The retouching tests, which were gradually developed in Belgium, were artificially aged and checked for resilience, colour fastness and fluorescence. All this was mapped out together with the scientific institute ‘Royal Institute for Cultural Heritage’ (KIK/IRPA Brussels). This made it possible to reduce the number of options for inpainting and treating damaged fluorescent paint layers to three potential paint combinations.
D-DAY – The AIC Annual Meeting
The meeting, which brings together more than 1,000 participants from different parts of the world, focused that year on material research and the emergence of innovative treatment/techniques and new ways of “looking”. Ideal for this fluorescent pigment research to be launched within the conservation world in order to further acquire and share knowledge.
On the basis of examples and test results from the KIK-IRPA, the lecture discussed which approach can be innovative and effective for the preservation of fluorescent paint layers. Various aging tests were explained and we discussed which binders and pigments were effective. It soon became clear that the same problems were present in many art collections.
In addition to the many lectures, numerous guided tours, walking tours and workshops were organized. The Houston Downtown walking tour, a guided tour of Houston’s most prominent buildings and architecture, and a tour of the new restoration studio and depot of the Texas A&M Library gave a glimpse behind the scenes of what first seemed like a static city. To our amazement there was not only a fantastic array of art to discover, but we met many fascinating researchers in the heart of warm Texas .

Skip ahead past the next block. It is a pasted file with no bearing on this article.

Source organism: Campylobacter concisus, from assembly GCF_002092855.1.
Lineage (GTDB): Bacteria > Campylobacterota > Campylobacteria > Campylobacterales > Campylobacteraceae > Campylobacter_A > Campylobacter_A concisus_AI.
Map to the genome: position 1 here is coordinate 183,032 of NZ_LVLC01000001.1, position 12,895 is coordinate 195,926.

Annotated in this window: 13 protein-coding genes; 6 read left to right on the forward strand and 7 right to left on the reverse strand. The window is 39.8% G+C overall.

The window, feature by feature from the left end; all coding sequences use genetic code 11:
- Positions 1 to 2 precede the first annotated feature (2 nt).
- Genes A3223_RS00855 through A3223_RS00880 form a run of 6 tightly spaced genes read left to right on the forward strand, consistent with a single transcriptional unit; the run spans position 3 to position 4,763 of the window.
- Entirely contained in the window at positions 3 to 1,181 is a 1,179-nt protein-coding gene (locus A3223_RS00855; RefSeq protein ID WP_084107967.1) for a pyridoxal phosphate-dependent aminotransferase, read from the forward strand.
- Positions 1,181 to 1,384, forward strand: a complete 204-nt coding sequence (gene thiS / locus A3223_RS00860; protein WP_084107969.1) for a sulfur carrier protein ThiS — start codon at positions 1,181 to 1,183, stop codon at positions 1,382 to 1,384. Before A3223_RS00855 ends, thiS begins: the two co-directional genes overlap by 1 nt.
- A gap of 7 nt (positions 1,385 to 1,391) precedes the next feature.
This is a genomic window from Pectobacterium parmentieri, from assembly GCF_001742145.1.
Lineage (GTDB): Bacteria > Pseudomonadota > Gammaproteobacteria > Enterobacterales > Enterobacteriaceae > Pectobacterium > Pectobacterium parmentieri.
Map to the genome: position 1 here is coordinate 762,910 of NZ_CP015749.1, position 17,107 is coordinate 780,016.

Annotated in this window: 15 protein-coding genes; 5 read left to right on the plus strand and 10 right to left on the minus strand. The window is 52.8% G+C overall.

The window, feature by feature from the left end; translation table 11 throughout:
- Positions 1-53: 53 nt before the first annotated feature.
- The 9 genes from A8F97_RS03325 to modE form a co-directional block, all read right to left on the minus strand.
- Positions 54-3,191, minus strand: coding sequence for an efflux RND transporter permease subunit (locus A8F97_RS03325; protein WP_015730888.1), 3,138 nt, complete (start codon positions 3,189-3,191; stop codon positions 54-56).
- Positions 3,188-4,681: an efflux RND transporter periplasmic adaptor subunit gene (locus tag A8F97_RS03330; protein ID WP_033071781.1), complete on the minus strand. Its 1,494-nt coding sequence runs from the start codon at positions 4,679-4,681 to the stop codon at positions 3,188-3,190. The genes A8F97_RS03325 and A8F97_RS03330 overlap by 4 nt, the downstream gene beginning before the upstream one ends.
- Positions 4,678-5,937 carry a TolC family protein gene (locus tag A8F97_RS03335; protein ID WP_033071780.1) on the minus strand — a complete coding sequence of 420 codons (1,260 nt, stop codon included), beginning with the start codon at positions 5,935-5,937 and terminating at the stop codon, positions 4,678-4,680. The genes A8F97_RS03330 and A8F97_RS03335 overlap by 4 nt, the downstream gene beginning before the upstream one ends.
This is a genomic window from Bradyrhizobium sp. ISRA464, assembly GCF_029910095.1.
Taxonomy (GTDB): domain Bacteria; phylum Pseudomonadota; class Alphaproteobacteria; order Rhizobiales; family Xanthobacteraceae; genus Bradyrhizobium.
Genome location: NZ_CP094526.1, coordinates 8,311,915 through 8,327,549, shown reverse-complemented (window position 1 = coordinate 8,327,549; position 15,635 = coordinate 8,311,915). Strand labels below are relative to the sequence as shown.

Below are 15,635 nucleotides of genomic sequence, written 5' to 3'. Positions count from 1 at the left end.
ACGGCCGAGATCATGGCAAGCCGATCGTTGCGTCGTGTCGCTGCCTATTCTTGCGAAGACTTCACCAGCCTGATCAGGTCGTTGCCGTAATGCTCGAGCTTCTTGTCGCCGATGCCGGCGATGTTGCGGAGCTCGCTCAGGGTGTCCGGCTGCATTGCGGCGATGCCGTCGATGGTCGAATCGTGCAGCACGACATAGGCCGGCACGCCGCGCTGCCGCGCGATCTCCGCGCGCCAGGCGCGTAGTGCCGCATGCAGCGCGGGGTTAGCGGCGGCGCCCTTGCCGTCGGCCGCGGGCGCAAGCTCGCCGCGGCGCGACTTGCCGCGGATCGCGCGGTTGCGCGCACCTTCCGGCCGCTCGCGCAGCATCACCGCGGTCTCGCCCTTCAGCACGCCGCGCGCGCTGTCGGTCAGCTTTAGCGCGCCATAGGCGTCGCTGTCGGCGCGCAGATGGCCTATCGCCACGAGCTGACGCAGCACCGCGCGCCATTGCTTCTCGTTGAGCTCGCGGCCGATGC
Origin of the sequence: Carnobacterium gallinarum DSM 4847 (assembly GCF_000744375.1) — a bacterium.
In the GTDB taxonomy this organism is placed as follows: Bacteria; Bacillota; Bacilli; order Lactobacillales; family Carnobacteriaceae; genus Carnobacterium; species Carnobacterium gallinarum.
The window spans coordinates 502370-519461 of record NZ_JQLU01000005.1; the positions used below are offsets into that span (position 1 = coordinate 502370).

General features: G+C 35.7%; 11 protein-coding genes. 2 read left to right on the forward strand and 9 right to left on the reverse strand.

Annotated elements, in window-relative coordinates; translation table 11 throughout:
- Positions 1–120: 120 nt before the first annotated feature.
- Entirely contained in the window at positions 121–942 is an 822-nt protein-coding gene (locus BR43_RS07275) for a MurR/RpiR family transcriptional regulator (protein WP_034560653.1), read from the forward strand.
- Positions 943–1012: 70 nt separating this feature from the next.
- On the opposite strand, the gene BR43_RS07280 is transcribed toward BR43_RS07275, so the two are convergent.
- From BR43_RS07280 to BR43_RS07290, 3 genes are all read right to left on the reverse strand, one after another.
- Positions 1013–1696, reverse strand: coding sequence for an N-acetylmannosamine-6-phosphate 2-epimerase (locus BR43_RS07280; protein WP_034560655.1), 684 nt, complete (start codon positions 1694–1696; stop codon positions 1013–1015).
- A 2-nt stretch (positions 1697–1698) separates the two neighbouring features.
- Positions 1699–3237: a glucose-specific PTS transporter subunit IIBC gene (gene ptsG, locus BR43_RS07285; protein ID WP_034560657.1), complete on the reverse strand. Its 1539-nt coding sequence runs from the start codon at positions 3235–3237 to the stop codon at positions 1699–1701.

In the exhibition hall of the AIC conference it is the time to network and share ideas and results. New innovative materials were on display, such as those from KremerPigments, where we were able to test the ‘Kremer Watercolor Set Fluorescent Colors’, which may apply to our further research. Golden Colours also had an overlap with our research area in Daylight Fluorescent Paint. Sharing each other’s knowledge helped us broaden our vision and opportunities to repair and retain highly sensitive fluorescent paints in the future.
Want to know more about fluorescent pigments? Read more about the restoration and research of the painting ‘Bampur’ by Frank Stella here.
For more information about the research and restoration of Split Infinity, Herb Aach please feel free to contact us via firstname.lastname@example.org.